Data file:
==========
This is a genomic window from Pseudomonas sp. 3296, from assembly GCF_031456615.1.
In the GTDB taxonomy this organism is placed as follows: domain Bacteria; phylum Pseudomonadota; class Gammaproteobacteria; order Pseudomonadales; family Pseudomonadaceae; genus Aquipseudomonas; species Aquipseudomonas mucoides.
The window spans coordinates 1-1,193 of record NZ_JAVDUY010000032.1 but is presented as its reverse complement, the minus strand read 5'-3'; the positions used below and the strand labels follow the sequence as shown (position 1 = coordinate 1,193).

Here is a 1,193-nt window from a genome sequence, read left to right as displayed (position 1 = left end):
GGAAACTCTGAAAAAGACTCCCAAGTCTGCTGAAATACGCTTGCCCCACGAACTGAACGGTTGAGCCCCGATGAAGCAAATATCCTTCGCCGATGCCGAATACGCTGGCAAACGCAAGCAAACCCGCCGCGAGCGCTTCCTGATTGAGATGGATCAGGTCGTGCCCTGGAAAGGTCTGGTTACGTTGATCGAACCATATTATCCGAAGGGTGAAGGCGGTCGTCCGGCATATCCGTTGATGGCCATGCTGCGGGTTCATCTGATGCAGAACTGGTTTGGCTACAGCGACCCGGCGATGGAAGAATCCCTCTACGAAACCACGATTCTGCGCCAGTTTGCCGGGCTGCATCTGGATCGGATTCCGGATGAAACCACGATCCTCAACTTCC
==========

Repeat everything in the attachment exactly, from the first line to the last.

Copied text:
This is a genomic window from Pseudomonas sp. 3296, from assembly GCF_031456615.1.
In the GTDB taxonomy this organism is placed as follows: domain Bacteria; phylum Pseudomonadota; class Gammaproteobacteria; order Pseudomonadales; family Pseudomonadaceae; genus Aquipseudomonas; species Aquipseudomonas mucoides.
The window spans coordinates 1-1,193 of record NZ_JAVDUY010000032.1 but is presented as its reverse complement, the minus strand read 5'-3'; the positions used below and the strand labels follow the sequence as shown (position 1 = coordinate 1,193).

Here is a 1,193-nt window from a genome sequence, read left to right as displayed (position 1 = left end):
GGAAACTCTGAAAAAGACTCCCAAGTCTGCTGAAATACGCTTGCCCCACGAACTGAACGGTTGAGCCCCGATGAAGCAAATATCCTTCGCCGATGCCGAATACGCTGGCAAACGCAAGCAAACCCGCCGCGAGCGCTTCCTGATTGAGATGGATCAGGTCGTGCCCTGGAAAGGTCTGGTTACGTTGATCGAACCATATTATCCGAAGGGTGAAGGCGGTCGTCCGGCATATCCGTTGATGGCCATGCTGCGGGTTCATCTGATGCAGAACTGGTTTGGCTACAGCGACCCGGCGATGGAAGAATCCCTCTACGAAACCACGATTCTGCGCCAGTTTGCCGGGCTGCATCTGGATCGGATTCCGGATGAAACCACGATCCTCAACTTCC